User currently offlineastuteman From United Kingdom, joined Jan 2005, 10038 posts, RR: 96
Reply 20, posted (2 years 6 months 1 week 5 days 10 hours ago) and read 8536 times:
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Quoting VV701 (Reply 19):
As a European tax payer I have made a contribution to what the WTO has identified as an $18 billion subsidy. This is equivalent to almost £23 for every man, woman and child resident in the EU. This is money I would far rather have seen spent on education or health care than subsidising the world's airlines, the end beneficiaries of the subsidy. In the UK alone - assuming the per capita contribution from poorer EU members matches the UK's, which it does not - the total subsiidy amounts to over £1.4 billion.

I'd be a bit careful with this argument......

The $18Bn in "subsidies" includes Repayable Launch Investment, which as the name suggests, gest repaid.

The WTO ruling in respect of this (as far as I can tell) was that
a) it was a legal mechanism
b) in some cases it had been applied in an "illegal" manner - i.e. on interest rate terms or repayment terms, that strayed outside the "agreed" legal framework.

Airbus have been asked to put these loans back onto a legal footing

I suspect that overall, European taxpayers tax burdens have benefitted far more from the economic wealth created by Airbus, than the tax drag caused by the RLI has hurt them.

Hard to prove either way....

Rgds


User currently offlineEPA001 From Netherlands, joined Sep 2006, 4739 posts, RR: 39
Reply 21, posted (2 years 6 months 1 week 5 days 10 hours ago) and read 8526 times:
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Quoting n1786b (Reply 10):
Quoting RubberJungle (Reply 9):
EADS chief financial officer Hans-Peter Ring said in Paris last week that the government loans were proving more expensive than market-sourced finance, at least at the moment.

A nice impartial perspective - if that were the case, why does he have his hands out for the A350XWB?


Hans-Peter Ring has stated that RLI (Repayable Loan Initiative money) is still attractive to Airbus due to better risk spreading conditions. That is why they still take the more expensive RLI loans.

See also: http://www.flightglobal.com/blogs/fl...irbus-launch-aid-no-great-bar.html

Quoting Daysleeper (Reply 14):
Therefore only the difference between market interest rates and those charged by the government should be considered a subsidy.


   Which is the big difference in the two cases imho.

Quoting astuteman (Reply 18):
I will suggest that attempting to rule on whether one side benefited more than the other in this debate is about as "unsafe" a judgement as it is possible to make?


   The WTO-cases are called the best pension scheme for lawyers in the 21st century on both sides of the pond.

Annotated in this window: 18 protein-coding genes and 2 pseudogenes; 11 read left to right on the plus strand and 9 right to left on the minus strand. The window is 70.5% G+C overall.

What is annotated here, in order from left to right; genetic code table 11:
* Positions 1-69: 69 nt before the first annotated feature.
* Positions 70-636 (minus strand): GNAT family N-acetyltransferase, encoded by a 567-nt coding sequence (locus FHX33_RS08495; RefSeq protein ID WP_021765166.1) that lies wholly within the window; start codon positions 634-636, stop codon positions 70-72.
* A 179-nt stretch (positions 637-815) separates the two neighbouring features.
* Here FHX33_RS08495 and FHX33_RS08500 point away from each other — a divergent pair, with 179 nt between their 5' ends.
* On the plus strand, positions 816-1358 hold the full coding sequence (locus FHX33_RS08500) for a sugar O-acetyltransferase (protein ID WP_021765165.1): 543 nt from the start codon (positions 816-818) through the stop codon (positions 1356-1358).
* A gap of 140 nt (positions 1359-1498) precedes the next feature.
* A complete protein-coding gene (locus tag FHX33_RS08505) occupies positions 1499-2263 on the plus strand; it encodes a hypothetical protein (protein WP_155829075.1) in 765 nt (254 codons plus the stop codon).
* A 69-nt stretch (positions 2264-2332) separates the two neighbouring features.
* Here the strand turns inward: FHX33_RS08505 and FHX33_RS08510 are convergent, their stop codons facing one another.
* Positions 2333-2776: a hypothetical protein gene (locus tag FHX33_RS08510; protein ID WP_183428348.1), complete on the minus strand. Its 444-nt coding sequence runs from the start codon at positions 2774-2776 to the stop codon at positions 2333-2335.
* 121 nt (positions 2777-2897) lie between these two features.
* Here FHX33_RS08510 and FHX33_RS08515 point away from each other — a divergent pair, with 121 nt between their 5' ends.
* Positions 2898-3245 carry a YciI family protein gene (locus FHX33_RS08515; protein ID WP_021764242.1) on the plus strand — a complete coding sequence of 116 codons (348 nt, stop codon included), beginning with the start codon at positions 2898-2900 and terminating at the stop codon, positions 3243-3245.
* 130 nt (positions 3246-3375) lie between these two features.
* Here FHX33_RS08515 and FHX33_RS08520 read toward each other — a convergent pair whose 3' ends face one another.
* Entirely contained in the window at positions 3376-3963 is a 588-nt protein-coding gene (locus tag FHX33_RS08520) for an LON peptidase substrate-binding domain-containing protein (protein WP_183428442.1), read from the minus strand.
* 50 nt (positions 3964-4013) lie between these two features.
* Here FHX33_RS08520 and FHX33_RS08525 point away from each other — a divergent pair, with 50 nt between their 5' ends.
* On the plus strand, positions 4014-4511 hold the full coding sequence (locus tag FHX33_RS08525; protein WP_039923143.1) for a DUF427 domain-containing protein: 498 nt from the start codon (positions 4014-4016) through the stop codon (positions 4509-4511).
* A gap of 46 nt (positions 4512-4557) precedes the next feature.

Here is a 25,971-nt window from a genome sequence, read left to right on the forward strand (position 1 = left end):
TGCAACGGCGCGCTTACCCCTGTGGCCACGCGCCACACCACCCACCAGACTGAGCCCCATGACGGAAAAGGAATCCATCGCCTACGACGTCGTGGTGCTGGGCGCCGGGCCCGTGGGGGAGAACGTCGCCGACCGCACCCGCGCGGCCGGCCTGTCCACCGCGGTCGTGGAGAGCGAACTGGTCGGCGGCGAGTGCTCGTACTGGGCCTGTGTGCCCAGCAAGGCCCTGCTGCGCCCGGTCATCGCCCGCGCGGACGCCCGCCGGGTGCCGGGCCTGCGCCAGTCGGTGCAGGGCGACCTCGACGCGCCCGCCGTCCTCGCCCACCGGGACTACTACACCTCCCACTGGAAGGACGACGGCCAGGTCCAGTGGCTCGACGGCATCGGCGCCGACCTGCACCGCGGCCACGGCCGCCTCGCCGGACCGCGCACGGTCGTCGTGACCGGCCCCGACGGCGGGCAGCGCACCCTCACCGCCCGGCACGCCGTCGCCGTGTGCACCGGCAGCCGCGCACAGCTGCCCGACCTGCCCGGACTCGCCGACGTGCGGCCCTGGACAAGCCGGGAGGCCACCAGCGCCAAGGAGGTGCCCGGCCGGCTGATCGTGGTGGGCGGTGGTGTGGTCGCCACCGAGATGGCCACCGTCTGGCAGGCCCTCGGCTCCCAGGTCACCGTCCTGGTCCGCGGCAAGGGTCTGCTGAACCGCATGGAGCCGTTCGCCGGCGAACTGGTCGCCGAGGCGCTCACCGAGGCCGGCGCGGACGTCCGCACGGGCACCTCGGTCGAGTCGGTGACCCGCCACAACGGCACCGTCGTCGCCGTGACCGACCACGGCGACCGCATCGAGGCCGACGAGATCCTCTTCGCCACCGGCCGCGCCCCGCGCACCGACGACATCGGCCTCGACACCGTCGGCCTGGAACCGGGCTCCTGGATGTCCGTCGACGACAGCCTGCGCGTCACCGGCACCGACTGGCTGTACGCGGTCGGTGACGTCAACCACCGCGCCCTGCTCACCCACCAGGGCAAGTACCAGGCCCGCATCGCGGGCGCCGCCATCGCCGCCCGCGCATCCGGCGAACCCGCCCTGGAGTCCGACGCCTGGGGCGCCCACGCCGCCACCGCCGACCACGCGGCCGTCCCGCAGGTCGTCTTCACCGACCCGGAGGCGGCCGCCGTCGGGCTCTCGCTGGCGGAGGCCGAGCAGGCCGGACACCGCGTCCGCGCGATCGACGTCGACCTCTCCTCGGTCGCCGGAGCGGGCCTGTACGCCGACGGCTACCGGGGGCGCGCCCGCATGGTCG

Quoting VV701 (Reply 19):
As a European tax payer I have made a contribution to what the WTO has identified as an $18 billion subsidy.


The financial advantage which was ruled illegal by thw WTO was $ 18 Billion. It was the difference in interest rates on the $ 18 Billion to be paid which was declared illegal. That surmounts to an amount which is almost completely negligible compared to the $ 18 Billion amount. Airbus have stated that they have taken the actions necessary to comply with the WTO ruling to their advantage. They must have even out the financial imbalance which was not a real big amount of money.

It is going to be interesting to see if Boeing will pay back $ 5.3 Billion in cash.  . And also the interest rate advantage they enjoyed (for loans they never had to take because of the subsidy) should be paid back as well imho.  .

[Edited 2012-03-13 08:29:05]

User currently offlinePPVRA From Brazil, joined Nov 2004, 8964 posts, RR: 39
Reply 22, posted (2 years 6 months 1 week 5 days 9 hours ago) and read 8496 times:

Quoting astuteman (Reply 23):
The $18Bn in "subsidies" includes Repayable Launch Investment, which as the name suggests, gest repaid.

As mentioned above, sweetheart loans are still subsidies. And we should not diminish this to mere "interest rates" - had Airbus not been able to find alternative investments, some of their programs would never even have gotten off the ground. Not a slight impact in the least. Not that I believe they couldn't have found it, IMO it was likely a business decision to go with the lower interest loans, which probably has other benefits you and I would not give them in case they got into trouble.

Quoting astuteman (Reply 23):
I suspect that overall, European taxpayers tax burdens have benefitted far more from the economic wealth created by Airbus, than the tax drag caused by the RLI has hurt them.

Hard to prove either way....

Since a lot of this money is probably related to the A380, I'd say this is - thus far - still very much in the negative. Going forward, however, hopefully this will change.



"If goods do not cross borders, soldiers will" - Frederic Bastiat
User currently offlinefpetrutiu From United States of America, joined Aug 2007, 884 posts, RR: 0
Reply 23, posted (2 years 6 months 1 week 5 days 8 hours ago) and read 8188 times:

http://money.cnn.com/2012/03/12/mark...s-wto/index.htm?cnn=yes&hpt=hp_bn1

According to the WTO, Boeing got $6b compared to $18b for Airbus. WTO futher agreed that Boeing was not at a level playing field and that Airbus had the overall advantage.


User currently offlinepar13del From Bahamas, joined Dec 2005, 7229 posts, RR: 8
Reply 24, posted (2 years 6 months 1 week 5 days 8 hours ago) and read 8110 times: